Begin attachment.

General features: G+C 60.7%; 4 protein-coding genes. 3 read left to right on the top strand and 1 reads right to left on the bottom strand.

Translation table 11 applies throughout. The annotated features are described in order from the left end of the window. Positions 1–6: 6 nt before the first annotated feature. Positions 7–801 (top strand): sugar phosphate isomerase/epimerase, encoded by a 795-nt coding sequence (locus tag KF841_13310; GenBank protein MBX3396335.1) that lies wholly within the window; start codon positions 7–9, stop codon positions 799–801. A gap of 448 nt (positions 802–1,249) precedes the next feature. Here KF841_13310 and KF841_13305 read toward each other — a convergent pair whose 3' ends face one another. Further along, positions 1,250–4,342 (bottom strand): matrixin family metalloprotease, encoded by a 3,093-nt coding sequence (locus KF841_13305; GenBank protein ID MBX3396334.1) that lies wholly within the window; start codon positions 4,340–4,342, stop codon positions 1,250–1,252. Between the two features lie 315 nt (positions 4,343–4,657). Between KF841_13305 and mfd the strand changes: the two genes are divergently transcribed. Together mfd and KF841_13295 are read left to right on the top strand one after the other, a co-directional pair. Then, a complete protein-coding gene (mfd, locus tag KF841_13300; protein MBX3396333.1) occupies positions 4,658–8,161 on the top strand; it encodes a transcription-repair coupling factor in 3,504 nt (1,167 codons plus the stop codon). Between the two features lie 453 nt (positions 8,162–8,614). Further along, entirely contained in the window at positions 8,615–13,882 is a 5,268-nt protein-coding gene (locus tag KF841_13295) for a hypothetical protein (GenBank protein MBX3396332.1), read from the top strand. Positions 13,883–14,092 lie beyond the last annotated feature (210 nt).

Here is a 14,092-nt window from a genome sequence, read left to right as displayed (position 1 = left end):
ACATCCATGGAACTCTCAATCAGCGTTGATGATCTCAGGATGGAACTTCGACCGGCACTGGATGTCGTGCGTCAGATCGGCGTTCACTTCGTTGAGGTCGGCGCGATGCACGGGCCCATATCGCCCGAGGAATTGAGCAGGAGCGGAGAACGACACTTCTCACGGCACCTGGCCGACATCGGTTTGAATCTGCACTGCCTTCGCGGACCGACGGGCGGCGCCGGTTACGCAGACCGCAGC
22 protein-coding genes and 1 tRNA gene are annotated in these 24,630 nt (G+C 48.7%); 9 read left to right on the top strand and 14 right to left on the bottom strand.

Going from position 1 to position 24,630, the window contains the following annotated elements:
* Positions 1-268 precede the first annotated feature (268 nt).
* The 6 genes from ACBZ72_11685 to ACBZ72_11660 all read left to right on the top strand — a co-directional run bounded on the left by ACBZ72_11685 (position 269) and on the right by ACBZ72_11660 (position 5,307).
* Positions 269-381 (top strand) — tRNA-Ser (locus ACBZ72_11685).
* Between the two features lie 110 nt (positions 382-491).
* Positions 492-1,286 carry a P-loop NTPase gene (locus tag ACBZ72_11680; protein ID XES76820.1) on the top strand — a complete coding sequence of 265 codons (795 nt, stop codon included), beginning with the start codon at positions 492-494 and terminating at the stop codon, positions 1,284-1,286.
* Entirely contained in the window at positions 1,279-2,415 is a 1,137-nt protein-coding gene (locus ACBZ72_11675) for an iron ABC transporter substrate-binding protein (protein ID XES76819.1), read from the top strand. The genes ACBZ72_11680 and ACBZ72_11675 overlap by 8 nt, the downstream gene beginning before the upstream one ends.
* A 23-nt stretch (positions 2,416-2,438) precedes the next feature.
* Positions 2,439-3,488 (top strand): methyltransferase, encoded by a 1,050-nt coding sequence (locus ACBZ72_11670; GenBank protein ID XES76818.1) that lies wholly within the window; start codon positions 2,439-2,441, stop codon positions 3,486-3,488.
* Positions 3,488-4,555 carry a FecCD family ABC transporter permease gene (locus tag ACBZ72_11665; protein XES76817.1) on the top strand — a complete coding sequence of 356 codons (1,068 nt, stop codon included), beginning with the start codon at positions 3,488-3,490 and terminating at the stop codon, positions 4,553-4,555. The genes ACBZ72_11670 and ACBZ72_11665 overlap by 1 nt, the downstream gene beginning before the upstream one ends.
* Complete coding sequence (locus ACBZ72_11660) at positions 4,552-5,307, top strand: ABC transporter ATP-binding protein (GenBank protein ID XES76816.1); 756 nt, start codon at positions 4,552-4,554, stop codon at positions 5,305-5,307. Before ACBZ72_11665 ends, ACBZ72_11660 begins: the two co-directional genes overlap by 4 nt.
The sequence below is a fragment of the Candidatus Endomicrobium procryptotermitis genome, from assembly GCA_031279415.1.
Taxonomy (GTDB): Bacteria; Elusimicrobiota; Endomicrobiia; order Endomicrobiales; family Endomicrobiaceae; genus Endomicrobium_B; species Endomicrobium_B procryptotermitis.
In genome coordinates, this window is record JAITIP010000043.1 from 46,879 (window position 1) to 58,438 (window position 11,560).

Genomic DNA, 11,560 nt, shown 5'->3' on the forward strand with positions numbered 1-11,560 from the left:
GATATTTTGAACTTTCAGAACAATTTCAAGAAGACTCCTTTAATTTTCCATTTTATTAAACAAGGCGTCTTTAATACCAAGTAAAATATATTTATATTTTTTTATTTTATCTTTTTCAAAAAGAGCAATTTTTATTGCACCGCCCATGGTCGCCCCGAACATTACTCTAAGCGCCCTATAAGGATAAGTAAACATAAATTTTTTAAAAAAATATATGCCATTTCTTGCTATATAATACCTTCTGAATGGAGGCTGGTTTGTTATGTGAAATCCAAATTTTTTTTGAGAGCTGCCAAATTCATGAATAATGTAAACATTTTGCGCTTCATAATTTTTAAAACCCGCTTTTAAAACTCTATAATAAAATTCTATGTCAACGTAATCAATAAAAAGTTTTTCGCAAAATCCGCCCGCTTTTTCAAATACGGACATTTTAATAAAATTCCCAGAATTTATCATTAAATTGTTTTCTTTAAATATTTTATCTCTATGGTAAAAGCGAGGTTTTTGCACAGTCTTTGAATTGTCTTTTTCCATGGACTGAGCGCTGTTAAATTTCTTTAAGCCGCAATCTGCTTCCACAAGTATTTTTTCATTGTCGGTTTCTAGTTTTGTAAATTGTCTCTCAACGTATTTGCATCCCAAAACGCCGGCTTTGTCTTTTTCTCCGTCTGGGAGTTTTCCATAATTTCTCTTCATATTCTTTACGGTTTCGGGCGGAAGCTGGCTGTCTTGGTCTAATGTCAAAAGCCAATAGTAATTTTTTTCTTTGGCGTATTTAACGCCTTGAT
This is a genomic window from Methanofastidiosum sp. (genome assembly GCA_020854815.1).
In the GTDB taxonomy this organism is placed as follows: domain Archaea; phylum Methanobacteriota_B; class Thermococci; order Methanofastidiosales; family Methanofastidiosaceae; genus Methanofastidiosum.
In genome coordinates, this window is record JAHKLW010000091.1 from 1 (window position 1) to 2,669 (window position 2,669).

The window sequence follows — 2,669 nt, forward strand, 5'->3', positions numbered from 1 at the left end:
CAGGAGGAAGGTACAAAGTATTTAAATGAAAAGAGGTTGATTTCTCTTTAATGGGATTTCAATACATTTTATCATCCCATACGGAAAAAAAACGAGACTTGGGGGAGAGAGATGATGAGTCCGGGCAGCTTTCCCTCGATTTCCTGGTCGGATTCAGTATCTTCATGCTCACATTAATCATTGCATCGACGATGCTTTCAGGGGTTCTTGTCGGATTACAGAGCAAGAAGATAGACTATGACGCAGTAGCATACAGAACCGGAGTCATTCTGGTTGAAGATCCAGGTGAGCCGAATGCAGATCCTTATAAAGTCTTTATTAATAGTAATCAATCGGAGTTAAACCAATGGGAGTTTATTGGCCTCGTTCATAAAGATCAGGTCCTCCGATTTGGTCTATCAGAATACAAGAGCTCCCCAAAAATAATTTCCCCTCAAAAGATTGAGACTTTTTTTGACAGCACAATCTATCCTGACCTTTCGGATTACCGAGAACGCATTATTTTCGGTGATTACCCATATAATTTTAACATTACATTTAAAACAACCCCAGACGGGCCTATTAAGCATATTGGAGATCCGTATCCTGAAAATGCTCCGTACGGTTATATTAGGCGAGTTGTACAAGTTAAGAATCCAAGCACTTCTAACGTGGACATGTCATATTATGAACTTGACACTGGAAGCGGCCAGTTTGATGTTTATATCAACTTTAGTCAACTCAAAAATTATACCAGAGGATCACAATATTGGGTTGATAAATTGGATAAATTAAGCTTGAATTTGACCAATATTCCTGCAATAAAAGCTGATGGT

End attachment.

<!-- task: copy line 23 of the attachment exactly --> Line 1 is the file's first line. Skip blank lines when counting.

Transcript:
In the GTDB taxonomy this organism is placed as follows: domain Archaea; phylum Methanobacteriota_B; class Thermococci; order Methanofastidiosales; family Methanofastidiosaceae; genus Methanofastidiosum.